Courtesy Washington Department of Ecology
Small wineries with ambitions to grow will be stifled by new Washington Department of Ecology regulations on discharging wastewater, said Paul Beveridge, president of the Family Wineries of Washington.
The rules will apply to wineries that produce at least 7,500 cases of wine a year, a “tiny” volume in the wine world, according to Family Wineries, an association of small vintners. Wineries above the threshold will have to buy a permit from Ecology and develop a pollution-control plan.
“It effectively puts a cap on rural wineries,” said Beveridge, owner of the Wilridge wineries in Seattle and Yakima. “I’ll just stay as a small winery.”
Ecology announced the rules May 17, but delayed their effective date until July 1, 2019, to give wineries time to prepare. Ecology estimates that about 100 wineries will need a permit.
Ecology says the rules will protect groundwater from winery wastewater laced with stems, grape skins, wine sediment, cleansers and other potential pollutants. Ecology has not documented a case in which a winery polluted groundwater.
Beveridge said he is conferring with a lawyer about appealing the rules to the Pollution Control Hearings Board.
The rules must be appealed within 30 days. Beveridge said he wants to weigh the chances of prevailing and whether association members are willing to bankroll a challenge.
“We need to get a legal fund together real quick,” he said.
The rules will limit the volume of wastewater that can be used to irrigate. The number of days will be restricted, too. The rules will regulate how wastewater is stored in ponds and used to water dusty roads. Permit holders will have to test wastewater, monitor flows, and train employees to prevent, respond and report spills, among other requirements.
Family Wineries had asked Ecology to exempt wineries that produce fewer than 105,000 cases a year, the threshold for small wineries to take advantage of a federal tax credit.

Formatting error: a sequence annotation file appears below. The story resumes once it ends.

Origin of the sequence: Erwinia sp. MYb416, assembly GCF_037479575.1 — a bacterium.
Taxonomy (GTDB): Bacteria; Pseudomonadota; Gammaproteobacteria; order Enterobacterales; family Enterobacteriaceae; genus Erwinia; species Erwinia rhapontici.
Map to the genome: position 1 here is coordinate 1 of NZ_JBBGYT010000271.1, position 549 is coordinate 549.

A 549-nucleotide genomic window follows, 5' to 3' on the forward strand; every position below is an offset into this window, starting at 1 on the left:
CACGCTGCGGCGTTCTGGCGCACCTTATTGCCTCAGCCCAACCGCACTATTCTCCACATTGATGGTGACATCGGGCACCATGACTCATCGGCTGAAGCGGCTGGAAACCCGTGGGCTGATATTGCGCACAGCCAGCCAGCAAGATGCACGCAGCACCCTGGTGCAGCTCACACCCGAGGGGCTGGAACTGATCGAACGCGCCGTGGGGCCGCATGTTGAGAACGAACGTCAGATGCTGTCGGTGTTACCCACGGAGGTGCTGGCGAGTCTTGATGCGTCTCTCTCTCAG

The group argued that raising the threshold would relieve small wineries of burdensome rules while still regulating large wineries that have more wastewater and are more likely to pollute.
“They (Ecology) did not change anything,” Beveridge said. “Why this expense and monitoring for something you’ve never found a problem with?”
Ecology maintains that it can’t rule out that wineries are polluting groundwater, though it has no evidence. The agency said it wanted to exempt the smallest wineries, but keep the threshold low enough for the rules to protect groundwater.
Some 14 wineries already have individual permits from Ecology to discharge wastewater. Ecology either required a permit because the winery had the potential to pollute, or the winery sought a permit to head off being penalized for discharging pollutants.
The new rules will impose industry-wide standards and bring wineries under a regulatory approach that Ecology applies to other industries.
Wineries will have to decide whether to appeal the terms of the permit without knowing how much one will cost. Ecology will consult with wineries and set fees over the next year, a spokeswoman said.